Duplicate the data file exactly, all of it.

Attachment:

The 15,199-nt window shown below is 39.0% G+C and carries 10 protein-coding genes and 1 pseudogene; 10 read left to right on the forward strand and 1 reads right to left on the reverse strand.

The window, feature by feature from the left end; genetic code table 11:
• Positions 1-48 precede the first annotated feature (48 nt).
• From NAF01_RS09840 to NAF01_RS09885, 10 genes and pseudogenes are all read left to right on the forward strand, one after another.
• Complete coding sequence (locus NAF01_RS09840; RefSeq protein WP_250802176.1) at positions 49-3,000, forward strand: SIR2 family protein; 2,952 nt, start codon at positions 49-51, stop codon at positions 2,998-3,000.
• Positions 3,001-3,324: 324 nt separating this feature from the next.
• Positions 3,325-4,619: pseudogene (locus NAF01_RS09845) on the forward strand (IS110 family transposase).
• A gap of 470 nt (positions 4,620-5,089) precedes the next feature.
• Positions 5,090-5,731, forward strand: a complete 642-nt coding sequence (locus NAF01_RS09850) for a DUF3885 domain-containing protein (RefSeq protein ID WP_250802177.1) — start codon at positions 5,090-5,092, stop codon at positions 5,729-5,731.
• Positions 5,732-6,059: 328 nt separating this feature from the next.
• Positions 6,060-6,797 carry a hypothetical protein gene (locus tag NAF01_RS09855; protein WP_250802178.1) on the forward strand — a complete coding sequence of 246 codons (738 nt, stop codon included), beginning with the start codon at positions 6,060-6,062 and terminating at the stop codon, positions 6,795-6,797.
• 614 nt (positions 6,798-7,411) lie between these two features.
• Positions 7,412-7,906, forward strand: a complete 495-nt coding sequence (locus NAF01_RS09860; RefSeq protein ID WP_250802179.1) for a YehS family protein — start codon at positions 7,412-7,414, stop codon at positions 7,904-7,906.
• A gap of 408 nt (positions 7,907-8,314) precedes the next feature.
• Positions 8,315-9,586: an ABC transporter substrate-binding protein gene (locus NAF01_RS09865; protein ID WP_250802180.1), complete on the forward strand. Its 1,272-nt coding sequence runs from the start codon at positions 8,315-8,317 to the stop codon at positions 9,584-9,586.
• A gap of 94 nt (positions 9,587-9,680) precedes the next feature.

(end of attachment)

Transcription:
The 15,199-nt window shown below is 39.0% G+C and carries 10 protein-coding genes and 1 pseudogene; 10 read left to right on the forward strand and 1 reads right to left on the reverse strand.

The window, feature by feature from the left end; genetic code table 11:
• Positions 1-48 precede the first annotated feature (48 nt).
• From NAF01_RS09840 to NAF01_RS09885, 10 genes and pseudogenes are all read left to right on the forward strand, one after another.
• Complete coding sequence (locus NAF01_RS09840; RefSeq protein WP_250802176.1) at positions 49-3,000, forward strand: SIR2 family protein; 2,952 nt, start codon at positions 49-51, stop codon at positions 2,998-3,000.
• Positions 3,001-3,324: 324 nt separating this feature from the next.
• Positions 3,325-4,619: pseudogene (locus NAF01_RS09845) on the forward strand (IS110 family transposase).
• A gap of 470 nt (positions 4,620-5,089) precedes the next feature.
• Positions 5,090-5,731, forward strand: a complete 642-nt coding sequence (locus NAF01_RS09850) for a DUF3885 domain-containing protein (RefSeq protein ID WP_250802177.1) — start codon at positions 5,090-5,092, stop codon at positions 5,729-5,731.
• Positions 5,732-6,059: 328 nt separating this feature from the next.
• Positions 6,060-6,797 carry a hypothetical protein gene (locus tag NAF01_RS09855; protein WP_250802178.1) on the forward strand — a complete coding sequence of 246 codons (738 nt, stop codon included), beginning with the start codon at positions 6,060-6,062 and terminating at the stop codon, positions 6,795-6,797.
• 614 nt (positions 6,798-7,411) lie between these two features.
• Positions 7,412-7,906, forward strand: a complete 495-nt coding sequence (locus NAF01_RS09860; RefSeq protein ID WP_250802179.1) for a YehS family protein — start codon at positions 7,412-7,414, stop codon at positions 7,904-7,906.
• A gap of 408 nt (positions 7,907-8,314) precedes the next feature.
• Positions 8,315-9,586: an ABC transporter substrate-binding protein gene (locus NAF01_RS09865; protein ID WP_250802180.1), complete on the forward strand. Its 1,272-nt coding sequence runs from the start codon at positions 8,315-8,317 to the stop codon at positions 9,584-9,586.
• A gap of 94 nt (positions 9,587-9,680) precedes the next feature.